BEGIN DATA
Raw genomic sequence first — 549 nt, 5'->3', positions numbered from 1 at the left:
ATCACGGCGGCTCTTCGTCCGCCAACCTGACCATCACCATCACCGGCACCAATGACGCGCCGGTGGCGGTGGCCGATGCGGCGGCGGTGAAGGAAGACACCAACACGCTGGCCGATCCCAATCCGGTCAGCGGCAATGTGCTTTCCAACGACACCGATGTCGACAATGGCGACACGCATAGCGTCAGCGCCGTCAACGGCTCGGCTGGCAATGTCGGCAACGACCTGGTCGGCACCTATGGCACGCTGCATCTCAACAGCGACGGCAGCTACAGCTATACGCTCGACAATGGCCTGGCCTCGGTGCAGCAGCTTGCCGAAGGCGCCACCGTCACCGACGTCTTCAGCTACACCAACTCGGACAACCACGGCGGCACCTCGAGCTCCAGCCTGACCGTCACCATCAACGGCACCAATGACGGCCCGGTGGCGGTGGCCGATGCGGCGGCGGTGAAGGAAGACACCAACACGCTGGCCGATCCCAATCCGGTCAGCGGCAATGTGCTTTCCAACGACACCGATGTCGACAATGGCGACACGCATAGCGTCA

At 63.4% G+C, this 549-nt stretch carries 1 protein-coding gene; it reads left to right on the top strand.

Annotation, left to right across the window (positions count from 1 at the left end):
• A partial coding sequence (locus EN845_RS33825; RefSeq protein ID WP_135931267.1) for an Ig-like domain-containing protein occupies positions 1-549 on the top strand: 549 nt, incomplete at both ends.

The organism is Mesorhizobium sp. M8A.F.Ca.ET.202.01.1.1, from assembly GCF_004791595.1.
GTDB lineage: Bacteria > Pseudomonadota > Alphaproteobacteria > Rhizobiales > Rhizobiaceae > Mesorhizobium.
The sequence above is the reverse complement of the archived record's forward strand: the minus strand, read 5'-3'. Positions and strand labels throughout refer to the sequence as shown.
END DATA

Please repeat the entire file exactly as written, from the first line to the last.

Raw genomic sequence first — 549 nt, 5'->3', positions numbered from 1 at the left:
ATCACGGCGGCTCTTCGTCCGCCAACCTGACCATCACCATCACCGGCACCAATGACGCGCCGGTGGCGGTGGCCGATGCGGCGGCGGTGAAGGAAGACACCAACACGCTGGCCGATCCCAATCCGGTCAGCGGCAATGTGCTTTCCAACGACACCGATGTCGACAATGGCGACACGCATAGCGTCAGCGCCGTCAACGGCTCGGCTGGCAATGTCGGCAACGACCTGGTCGGCACCTATGGCACGCTGCATCTCAACAGCGACGGCAGCTACAGCTATACGCTCGACAATGGCCTGGCCTCGGTGCAGCAGCTTGCCGAAGGCGCCACCGTCACCGACGTCTTCAGCTACACCAACTCGGACAACCACGGCGGCACCTCGAGCTCCAGCCTGACCGTCACCATCAACGGCACCAATGACGGCCCGGTGGCGGTGGCCGATGCGGCGGCGGTGAAGGAAGACACCAACACGCTGGCCGATCCCAATCCGGTCAGCGGCAATGTGCTTTCCAACGACACCGATGTCGACAATGGCGACACGCATAGCGTCA

At 63.4% G+C, this 549-nt stretch carries 1 protein-coding gene; it reads left to right on the top strand.

Annotation, left to right across the window (positions count from 1 at the left end):
• A partial coding sequence (locus EN845_RS33825; RefSeq protein ID WP_135931267.1) for an Ig-like domain-containing protein occupies positions 1-549 on the top strand: 549 nt, incomplete at both ends.

The organism is Mesorhizobium sp. M8A.F.Ca.ET.202.01.1.1, from assembly GCF_004791595.1.
GTDB lineage: Bacteria > Pseudomonadota > Alphaproteobacteria > Rhizobiales > Rhizobiaceae > Mesorhizobium.
The sequence above is the reverse complement of the archived record's forward strand: the minus strand, read 5'-3'. Positions and strand labels throughout refer to the sequence as shown.